LONG POND, Pa. - Repentant yet defiant, Richard Childress broke his weeklong, self-imposed silence on Friday morning at Pocono Raceway.

Childress owned up to his actions following last Saturday's Camping World Truck Series race at Kansas Speedway, when the 65-year-old team owner allegedly put Kyle Busch in a headlock and landed several punches on the 26-year-old driver.

That encounter happened after Busch, who was fined and placed on four weeks' probation as the result of an on-track altercation with Richard Childress Racing's Kevin Harvick in a Sprint Cup Series race at Darlington Raceway in May, bumped the fender of RCR driver Joey Coulter at the end of the truck race.

After investigating the recent incident, NASCAR slapped Childress with a $150,000 fine and placed him on probation through the end of the year, while Busch was not penalized.

"I take all the responsibility for my actions last week," said Childress, who spoke for less than two minutes and did not field questions. "I am very passionate about this sport, my race teams, our fans, and I let my emotions . . . come in front of my passion."

According to Childress, fans eager to help pay his fine sent money, and those donations will be directed toward the Childress Institute for Pediatric Trauma.

"I am going to pay [the $150,000 fine] personally," he said. "At least in a bad situation, something good will come out of it."

Childress held firm in his stance that the truck racing incident involving Busch and Coulter warranted some discipline directed toward Busch.

"I agreed that NASCAR should have done something with me," Childress said. "I don't agree that they didn't handle the situation that happened [between Busch and Coulter] on the cooldown lap."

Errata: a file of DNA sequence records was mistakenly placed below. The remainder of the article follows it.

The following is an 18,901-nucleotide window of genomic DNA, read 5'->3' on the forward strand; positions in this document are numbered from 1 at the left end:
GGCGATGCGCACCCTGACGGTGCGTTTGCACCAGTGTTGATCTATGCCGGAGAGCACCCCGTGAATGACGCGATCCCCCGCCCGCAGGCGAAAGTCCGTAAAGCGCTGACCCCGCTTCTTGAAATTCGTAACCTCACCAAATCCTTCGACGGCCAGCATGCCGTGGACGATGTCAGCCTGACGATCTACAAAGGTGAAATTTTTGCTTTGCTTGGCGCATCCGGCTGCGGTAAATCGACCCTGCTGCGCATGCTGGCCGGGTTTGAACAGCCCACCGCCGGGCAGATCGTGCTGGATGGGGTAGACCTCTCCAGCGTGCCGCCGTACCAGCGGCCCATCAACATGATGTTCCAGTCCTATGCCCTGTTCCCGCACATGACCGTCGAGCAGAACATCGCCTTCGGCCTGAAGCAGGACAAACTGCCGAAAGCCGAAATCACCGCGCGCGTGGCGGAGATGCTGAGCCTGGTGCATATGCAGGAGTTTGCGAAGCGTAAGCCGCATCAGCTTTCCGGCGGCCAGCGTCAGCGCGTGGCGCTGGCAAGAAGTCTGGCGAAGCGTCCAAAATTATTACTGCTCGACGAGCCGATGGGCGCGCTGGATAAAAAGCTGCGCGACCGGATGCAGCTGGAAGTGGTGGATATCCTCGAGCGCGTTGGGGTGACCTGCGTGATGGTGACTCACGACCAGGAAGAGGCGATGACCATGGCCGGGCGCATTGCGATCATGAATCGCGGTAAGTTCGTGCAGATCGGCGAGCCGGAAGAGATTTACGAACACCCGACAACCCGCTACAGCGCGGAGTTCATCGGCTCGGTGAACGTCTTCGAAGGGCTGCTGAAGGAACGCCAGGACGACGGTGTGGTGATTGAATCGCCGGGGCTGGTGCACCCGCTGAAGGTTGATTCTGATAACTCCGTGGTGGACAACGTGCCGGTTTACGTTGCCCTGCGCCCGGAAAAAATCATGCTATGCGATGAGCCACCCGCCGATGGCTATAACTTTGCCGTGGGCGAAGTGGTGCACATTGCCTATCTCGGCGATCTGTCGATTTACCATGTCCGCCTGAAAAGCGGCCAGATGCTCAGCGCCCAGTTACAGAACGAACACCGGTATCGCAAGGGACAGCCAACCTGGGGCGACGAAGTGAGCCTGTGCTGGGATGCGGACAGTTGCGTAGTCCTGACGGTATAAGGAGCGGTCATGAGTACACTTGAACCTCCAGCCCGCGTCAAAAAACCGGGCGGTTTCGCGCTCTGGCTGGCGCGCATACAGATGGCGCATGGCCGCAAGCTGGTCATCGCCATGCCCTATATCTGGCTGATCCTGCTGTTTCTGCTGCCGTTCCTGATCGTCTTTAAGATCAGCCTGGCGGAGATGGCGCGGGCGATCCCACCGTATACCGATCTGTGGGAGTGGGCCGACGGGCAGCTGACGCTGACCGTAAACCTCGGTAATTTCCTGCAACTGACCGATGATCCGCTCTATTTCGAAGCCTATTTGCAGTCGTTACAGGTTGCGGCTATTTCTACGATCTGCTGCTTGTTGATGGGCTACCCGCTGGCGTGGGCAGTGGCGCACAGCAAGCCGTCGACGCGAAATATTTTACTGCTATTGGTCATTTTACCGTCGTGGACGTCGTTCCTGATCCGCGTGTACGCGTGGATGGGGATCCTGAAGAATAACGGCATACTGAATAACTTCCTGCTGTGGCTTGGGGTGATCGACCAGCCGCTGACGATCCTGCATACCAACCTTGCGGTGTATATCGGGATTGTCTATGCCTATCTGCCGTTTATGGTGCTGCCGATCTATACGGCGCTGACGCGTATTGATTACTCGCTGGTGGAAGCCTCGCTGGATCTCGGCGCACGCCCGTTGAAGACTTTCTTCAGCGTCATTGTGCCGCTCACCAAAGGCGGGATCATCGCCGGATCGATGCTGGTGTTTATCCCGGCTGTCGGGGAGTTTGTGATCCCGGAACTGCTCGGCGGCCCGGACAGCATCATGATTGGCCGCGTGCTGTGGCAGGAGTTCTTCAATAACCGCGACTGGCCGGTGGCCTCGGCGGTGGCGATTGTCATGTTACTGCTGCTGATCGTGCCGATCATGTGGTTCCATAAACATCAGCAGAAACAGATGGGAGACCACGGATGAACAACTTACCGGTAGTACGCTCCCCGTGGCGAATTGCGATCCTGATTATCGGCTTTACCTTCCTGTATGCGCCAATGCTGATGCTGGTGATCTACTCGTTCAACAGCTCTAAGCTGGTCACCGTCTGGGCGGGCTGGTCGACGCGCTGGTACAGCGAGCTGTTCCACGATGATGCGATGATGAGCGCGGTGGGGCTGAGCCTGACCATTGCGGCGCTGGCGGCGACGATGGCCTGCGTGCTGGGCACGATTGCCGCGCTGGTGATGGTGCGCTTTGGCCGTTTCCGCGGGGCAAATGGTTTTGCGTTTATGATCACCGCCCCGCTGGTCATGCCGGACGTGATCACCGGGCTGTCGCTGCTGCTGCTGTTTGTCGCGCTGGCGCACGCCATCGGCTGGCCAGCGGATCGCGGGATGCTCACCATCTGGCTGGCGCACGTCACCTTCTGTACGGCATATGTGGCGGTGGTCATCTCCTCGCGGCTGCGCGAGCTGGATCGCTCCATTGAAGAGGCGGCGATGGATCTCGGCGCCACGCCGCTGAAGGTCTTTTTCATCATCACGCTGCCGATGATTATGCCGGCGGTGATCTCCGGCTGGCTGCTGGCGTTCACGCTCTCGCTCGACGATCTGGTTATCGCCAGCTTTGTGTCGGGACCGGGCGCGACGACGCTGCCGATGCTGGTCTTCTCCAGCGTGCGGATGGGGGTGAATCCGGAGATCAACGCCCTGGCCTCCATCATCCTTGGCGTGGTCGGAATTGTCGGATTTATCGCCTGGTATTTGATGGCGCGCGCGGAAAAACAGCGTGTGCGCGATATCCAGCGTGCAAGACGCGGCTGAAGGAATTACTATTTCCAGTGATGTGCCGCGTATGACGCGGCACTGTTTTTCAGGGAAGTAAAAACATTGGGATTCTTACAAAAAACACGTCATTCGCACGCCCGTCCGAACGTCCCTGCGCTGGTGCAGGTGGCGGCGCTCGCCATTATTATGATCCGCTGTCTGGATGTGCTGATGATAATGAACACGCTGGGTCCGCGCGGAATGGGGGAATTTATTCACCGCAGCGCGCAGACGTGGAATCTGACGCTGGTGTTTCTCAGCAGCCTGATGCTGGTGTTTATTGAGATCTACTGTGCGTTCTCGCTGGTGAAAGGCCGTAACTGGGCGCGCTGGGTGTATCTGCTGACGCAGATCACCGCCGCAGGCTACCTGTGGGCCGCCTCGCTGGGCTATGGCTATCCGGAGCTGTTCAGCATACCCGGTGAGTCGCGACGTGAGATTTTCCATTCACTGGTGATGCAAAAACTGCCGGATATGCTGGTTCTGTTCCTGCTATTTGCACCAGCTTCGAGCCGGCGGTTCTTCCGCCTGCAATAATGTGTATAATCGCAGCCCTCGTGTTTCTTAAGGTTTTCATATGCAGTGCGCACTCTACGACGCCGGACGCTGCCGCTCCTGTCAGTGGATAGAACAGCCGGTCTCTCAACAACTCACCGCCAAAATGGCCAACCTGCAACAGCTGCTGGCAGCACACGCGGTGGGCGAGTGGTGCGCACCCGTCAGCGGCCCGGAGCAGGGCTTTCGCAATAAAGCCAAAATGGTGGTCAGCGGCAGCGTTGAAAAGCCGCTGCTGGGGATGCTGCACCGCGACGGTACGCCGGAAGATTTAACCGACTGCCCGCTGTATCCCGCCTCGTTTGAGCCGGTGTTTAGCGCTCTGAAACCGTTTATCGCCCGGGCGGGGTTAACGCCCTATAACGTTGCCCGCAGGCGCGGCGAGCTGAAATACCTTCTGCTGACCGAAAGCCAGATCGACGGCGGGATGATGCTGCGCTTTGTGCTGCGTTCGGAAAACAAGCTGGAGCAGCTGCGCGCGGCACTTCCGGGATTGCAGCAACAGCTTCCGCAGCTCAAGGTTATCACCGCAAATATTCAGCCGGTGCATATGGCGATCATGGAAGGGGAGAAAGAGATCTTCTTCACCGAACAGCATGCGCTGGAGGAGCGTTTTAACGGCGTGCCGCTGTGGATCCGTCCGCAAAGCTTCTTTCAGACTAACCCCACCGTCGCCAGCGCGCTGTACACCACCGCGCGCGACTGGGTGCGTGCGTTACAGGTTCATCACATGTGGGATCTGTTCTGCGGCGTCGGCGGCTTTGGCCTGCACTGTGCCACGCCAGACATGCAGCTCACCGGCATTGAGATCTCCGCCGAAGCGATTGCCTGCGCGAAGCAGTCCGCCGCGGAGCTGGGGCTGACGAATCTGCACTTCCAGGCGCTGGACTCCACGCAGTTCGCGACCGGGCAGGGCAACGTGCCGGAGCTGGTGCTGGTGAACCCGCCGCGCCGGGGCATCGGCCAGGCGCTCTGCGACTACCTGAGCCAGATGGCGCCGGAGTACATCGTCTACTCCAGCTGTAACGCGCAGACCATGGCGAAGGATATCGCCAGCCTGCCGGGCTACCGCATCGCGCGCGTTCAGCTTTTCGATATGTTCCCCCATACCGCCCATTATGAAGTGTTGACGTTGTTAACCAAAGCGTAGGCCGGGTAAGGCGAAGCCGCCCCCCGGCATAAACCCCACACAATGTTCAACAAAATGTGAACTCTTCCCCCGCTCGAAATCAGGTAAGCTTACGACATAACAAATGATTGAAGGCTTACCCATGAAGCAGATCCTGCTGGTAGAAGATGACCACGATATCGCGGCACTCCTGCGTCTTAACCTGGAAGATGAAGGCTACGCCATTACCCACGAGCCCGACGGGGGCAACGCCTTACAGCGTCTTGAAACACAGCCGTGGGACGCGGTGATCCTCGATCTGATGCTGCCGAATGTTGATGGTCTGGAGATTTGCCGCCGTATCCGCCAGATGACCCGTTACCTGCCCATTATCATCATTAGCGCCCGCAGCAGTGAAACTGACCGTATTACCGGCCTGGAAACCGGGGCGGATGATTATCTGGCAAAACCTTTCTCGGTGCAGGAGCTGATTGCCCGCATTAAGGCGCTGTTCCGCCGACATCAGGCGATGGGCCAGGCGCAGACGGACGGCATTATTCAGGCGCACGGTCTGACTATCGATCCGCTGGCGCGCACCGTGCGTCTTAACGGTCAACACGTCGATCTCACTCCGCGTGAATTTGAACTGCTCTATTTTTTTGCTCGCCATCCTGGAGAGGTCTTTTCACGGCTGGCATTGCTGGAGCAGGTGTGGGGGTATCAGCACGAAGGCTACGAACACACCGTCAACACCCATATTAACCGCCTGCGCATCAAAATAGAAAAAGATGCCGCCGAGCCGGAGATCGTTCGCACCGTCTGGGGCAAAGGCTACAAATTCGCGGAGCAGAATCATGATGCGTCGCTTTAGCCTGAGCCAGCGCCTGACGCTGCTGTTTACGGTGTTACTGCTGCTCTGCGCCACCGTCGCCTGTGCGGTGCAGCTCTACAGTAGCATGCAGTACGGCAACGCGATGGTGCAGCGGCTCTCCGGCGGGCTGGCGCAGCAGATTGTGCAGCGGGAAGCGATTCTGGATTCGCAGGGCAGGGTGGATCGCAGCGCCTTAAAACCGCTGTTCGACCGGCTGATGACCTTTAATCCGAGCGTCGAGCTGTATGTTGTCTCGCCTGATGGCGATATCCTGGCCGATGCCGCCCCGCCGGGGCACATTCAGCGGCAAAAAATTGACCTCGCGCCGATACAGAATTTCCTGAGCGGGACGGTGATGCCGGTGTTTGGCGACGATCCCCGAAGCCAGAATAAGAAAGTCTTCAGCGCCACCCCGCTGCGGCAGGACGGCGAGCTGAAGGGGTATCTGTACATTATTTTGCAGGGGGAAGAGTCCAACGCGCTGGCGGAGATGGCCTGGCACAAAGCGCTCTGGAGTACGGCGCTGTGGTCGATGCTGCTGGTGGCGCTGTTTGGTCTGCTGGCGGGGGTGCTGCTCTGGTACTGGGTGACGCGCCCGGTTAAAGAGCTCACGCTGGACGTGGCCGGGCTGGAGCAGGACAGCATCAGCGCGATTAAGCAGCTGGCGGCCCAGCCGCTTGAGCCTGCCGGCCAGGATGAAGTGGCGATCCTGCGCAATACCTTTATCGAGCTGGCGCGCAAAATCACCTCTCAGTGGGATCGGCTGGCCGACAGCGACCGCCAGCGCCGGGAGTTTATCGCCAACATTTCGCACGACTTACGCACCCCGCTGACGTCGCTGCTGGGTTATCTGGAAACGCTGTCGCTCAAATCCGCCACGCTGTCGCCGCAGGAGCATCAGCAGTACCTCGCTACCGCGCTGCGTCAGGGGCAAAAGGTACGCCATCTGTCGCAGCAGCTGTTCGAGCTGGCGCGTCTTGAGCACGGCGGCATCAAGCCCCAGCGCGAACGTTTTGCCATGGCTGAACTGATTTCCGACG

Busch, who met the media later Friday morning, defended his "congratulatory bump" on Coulter's fender.

"I didn't feel like I hit him all that hard, I thought I just rubbed him a little bit," Busch said.

Coulter "did what he was supposed to do on the last lap," Busch said. "We were racing for fifth place, and I had two options, lift and let him beat me or crash the both of us."

Busch said that, as an owner in the truck series, he could understand Childress' concern over a damaged truck. "If [Childress] came to me and was so upset about it, I would have offered him money to fix it," Busch continued. "There was no malicious intent to be involved in damaging a RCR vehicle."

Busch claimed, much like Childress, that he had received financial support from fans following his dustup with Harvick last month. That money was funneled to the Kyle Busch Foundation.

Notes. Pocono Raceway owner Joseph Mattioli will head to Philadelphia on Wednesday to receive the Temple University Kornberg School of Dentistry Alumni Award. The award is in recognition of his business accomplishments and service to the local community since his graduation in 1952. . . . Beginning this weekend, NASCAR is tweaking its Sprint Cup Series qualifying procedure. The order for Saturday's qualifying session will be based on speeds - from slowest to fastest - posted in Friday's first practice session. Previously, both practice sessions were combined to determine the qualifying order.

Pocono: If You Go

The events: Pocono 200 ARCA Series race, Saturday, 1:30 p.m.; 5-hour Energy 500 Sprint Cup Series race, Sunday, 1 p.m.

The track: Pocono Raceway is on Route 115 in Long Pond, Pa. Take the Northeast Extension of the Pennsylvania Turnpike (I-476) to Exit 95. Take I-80 east toward Hazleton/Mount Pocono to Exit 284, head south on Route 115 for three miles.

Saturday's on-track events: Sprint Cup Series qualifying, 11:10 a.m.; Pocono 200 ARCA Series race, 1:30 p.m.

TV: Sprint Cup Series qualifying (Speed,

11:30 a.m.); Pocono 200 ARCA Series race (same-day delay, Speed, 8 p.m.).

Tickets: Call 800-722-3929 or check the tracks website at www.poconoraceway.com.

- Pete Schnatz

 EndText